Aug 16, 2011
Flexible memory: ultrathin graphite sheets sandwiched between PMMA
Bistable organic memory (BOM) cells have emerged as excellent candidates for next generation devices, and designs consisting of ultrathin graphite sheets (UGS) offer advantages of low cost and simple fabrication, even for large-area specifications. To study how the devices respond to bending, scientists in Korea have fabricated BOM test structures based on a multilayered PMMA/UGS/PMMA polymer composite.
High-resolution transmission electron microscopy (HRTEM) and TEM measurements were performed to investigate the microstructural properties of the PMMA/UGS/PMMA films. Current–voltage (I–V) measurements on the Al/PMMA/UGS/PMMA/indium tin oxide (ITO)/poly(ethylene terephthalate) (PET) devices at 300 K showed a current bistability due to the existence of the UGS, indicative of charge storage in the UGS.
Before and after bending
Using current–voltage (I–V), current–time (I–t) and current–cycle data, the BOM device was characterized before and after bending to examine the electrical performance and memory stability of the unit. The test rig includes bending tools with three different radii of surface curvature.
The I–V results reveal electrical bistable behaviour before and after bending. It is worth noting that the flexible organic memory device showed very similar performance to graphene-embedded BOM, when referring to values such as the maximum Ion/Ioff ratio of the I–V curves of 5 × 106, a retention stability of 4.8 × 104 s and endurance to electrical stress above 1 × 105 cycles.
The memory characteristics of the BOM devices compared well before and after bending and were stable during repetitive mechanical bending. These results indicate that flexible BOM devices based on UGS and PMMA polymer composites hold promise for potential applications in next generation transparent flexible nonvolatile memory devices.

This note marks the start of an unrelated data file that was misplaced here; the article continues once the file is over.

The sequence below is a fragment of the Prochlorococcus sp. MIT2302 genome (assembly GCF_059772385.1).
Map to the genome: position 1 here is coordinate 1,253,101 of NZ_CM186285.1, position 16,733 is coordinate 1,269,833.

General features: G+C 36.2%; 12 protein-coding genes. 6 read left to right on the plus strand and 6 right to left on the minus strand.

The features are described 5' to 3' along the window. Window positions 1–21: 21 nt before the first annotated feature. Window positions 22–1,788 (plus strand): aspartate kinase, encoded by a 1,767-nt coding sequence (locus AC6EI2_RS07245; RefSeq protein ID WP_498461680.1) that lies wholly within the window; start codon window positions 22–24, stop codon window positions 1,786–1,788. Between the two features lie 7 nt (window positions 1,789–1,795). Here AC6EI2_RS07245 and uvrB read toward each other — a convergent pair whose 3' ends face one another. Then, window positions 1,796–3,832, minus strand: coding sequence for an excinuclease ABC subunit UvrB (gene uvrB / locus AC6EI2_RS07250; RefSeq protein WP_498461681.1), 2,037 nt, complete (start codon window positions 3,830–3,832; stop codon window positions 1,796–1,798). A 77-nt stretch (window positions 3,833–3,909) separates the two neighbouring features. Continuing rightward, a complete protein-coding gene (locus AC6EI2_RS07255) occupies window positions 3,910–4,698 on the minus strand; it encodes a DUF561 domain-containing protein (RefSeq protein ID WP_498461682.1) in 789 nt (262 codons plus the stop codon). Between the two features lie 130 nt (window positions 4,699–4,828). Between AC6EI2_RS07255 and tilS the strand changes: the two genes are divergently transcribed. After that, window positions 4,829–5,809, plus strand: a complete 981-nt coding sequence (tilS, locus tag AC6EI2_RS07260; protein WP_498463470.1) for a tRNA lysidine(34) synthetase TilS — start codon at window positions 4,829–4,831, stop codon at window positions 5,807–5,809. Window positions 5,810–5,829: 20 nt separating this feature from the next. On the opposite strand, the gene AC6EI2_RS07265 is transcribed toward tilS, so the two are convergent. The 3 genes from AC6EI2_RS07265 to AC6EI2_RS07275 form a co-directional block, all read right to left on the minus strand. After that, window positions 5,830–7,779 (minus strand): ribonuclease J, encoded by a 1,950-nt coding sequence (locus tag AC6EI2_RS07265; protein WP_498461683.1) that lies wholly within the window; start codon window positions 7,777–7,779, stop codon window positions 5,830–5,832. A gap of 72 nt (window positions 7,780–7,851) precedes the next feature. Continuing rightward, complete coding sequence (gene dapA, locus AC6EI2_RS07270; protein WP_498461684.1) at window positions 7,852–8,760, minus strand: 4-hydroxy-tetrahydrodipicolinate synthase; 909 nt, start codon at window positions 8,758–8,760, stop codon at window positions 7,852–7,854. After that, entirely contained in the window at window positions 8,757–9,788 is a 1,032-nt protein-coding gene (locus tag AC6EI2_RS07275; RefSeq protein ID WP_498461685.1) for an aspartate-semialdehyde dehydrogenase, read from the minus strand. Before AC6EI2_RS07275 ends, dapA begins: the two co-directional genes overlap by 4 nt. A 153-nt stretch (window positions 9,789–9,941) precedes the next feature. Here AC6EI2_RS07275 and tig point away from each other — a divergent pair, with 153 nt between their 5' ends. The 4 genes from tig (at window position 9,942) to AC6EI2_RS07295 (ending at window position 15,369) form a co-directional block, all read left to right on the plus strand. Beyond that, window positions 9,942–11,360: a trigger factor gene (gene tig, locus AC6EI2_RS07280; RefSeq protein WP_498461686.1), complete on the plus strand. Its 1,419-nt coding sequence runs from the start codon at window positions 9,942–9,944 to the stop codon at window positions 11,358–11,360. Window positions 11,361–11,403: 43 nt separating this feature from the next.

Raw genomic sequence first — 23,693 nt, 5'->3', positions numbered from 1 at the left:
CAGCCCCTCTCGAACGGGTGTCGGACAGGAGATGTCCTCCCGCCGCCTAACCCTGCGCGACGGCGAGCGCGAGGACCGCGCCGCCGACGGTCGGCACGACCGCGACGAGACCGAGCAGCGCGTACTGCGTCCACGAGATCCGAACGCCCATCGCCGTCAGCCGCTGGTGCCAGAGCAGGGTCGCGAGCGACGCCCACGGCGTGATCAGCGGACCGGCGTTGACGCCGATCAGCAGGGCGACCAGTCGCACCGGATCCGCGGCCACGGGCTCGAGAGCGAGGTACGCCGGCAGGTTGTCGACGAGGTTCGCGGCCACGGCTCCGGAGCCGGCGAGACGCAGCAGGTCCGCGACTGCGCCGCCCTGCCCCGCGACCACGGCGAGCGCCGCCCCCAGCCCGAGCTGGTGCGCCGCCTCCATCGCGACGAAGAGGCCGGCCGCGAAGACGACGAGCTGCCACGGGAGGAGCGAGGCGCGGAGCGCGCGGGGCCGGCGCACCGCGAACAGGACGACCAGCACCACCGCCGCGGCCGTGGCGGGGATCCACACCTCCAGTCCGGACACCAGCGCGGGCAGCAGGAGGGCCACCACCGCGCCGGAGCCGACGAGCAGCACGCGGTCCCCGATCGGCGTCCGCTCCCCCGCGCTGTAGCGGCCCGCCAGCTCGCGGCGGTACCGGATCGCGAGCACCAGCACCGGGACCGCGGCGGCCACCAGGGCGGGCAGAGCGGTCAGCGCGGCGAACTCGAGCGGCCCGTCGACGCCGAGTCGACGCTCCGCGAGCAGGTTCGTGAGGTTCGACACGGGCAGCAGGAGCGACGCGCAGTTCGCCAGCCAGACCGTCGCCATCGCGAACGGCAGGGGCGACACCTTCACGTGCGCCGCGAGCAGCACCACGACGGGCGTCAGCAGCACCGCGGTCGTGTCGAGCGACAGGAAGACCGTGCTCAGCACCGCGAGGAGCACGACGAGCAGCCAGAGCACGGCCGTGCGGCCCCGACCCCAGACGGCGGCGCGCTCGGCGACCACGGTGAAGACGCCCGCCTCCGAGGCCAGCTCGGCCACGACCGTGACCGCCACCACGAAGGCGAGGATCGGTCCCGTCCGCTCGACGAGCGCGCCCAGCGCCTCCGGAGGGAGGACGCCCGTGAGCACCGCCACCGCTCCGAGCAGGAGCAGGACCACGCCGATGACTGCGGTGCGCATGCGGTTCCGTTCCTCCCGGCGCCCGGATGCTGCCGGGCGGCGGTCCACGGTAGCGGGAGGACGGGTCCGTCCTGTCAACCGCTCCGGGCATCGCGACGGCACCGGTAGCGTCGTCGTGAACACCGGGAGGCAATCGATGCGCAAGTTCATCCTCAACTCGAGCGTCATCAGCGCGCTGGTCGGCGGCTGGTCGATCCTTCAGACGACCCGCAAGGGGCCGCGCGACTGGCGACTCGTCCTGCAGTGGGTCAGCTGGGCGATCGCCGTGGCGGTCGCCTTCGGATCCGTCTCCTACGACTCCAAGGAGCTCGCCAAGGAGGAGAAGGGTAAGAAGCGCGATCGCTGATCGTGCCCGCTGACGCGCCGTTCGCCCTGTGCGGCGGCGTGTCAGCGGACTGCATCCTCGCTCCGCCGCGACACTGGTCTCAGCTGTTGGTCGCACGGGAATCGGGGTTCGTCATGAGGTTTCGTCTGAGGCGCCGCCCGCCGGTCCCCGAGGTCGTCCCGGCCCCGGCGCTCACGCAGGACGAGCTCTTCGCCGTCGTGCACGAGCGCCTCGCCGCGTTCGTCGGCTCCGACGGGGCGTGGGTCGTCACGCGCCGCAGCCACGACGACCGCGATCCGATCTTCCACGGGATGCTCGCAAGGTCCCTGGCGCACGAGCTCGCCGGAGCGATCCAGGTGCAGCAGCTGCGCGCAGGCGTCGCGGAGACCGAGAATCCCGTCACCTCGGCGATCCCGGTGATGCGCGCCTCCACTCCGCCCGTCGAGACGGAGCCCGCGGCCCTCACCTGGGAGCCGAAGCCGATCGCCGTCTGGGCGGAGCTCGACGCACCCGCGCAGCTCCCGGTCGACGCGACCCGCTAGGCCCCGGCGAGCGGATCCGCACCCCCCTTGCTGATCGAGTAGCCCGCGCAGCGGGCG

Additional information including full test results can be found in the journal Nanotechnology.
About the author
Dong-Ick Son is a postdoc researcher in the Future Convergence Research Division at Korea Institute of Science and Technology (KIST). Jae Ho Shim is a graduate student in the Division of Electronics and Computer Engineering at Hanyang University. Dong-Hee Park is a research scientist in the Future Convergence Research Division at KIST. Jae-Hun Jung is a PhD student in the Division of Electronics and Computer Engineering at Hanyang University. Jung-Min Lee is a graduate student in the Department of Materials Science and Engineering at Hanyang University. Won-Il Park is a professor in the Department of Materials Science and Engineering at Hanyang University. Tae-Whan Kim is a professor in the Division of Electronics and Computer Engineering at Hanyang University. Won-Kook Choi, who is a team leader, is a principal research scientist in the Future Convergence Research Division at KIST. This work was support by the KIST Future Resource Program (Contract 2E22111).